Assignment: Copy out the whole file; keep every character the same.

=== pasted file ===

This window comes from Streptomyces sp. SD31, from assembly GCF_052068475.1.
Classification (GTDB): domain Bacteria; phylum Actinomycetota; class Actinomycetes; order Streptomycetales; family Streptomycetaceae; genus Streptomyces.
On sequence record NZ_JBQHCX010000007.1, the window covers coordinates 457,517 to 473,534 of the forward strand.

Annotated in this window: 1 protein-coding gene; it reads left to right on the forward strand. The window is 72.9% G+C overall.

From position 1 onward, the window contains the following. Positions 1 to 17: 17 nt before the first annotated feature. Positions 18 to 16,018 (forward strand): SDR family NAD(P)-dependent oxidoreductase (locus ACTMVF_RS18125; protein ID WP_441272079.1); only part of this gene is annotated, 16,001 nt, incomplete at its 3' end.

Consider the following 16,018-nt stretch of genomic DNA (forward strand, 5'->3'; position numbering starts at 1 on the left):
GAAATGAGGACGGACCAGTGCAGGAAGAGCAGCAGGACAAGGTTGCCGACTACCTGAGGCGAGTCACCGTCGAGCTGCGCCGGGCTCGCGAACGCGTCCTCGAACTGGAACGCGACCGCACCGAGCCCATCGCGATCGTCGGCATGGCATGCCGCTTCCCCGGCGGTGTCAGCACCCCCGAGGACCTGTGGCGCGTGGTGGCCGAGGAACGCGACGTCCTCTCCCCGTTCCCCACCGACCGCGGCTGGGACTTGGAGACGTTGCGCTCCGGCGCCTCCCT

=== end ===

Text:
This window comes from Streptomyces sp. SD31, from assembly GCF_052068475.1.
Classification (GTDB): domain Bacteria; phylum Actinomycetota; class Actinomycetes; order Streptomycetales; family Streptomycetaceae; genus Streptomyces.
On sequence record NZ_JBQHCX010000007.1, the window covers coordinates 457,517 to 473,534 of the forward strand.

Annotated in this window: 1 protein-coding gene; it reads left to right on the forward strand. The window is 72.9% G+C overall.

From position 1 onward, the window contains the following. Positions 1 to 17: 17 nt before the first annotated feature. Positions 18 to 16,018 (forward strand): SDR family NAD(P)-dependent oxidoreductase (locus ACTMVF_RS18125; protein ID WP_441272079.1); only part of this gene is annotated, 16,001 nt, incomplete at its 3' end.

Consider the following 16,018-nt stretch of genomic DNA (forward strand, 5'->3'; position numbering starts at 1 on the left):
GAAATGAGGACGGACCAGTGCAGGAAGAGCAGCAGGACAAGGTTGCCGACTACCTGAGGCGAGTCACCGTCGAGCTGCGCCGGGCTCGCGAACGCGTCCTCGAACTGGAACGCGACCGCACCGAGCCCATCGCGATCGTCGGCATGGCATGCCGCTTCCCCGGCGGTGTCAGCACCCCCGAGGACCTGTGGCGCGTGGTGGCCGAGGAACGCGACGTCCTCTCCCCGTTCCCCACCGACCGCGGCTGGGACTTGGAGACGTTGCGCTCCGGCGCCTCCCT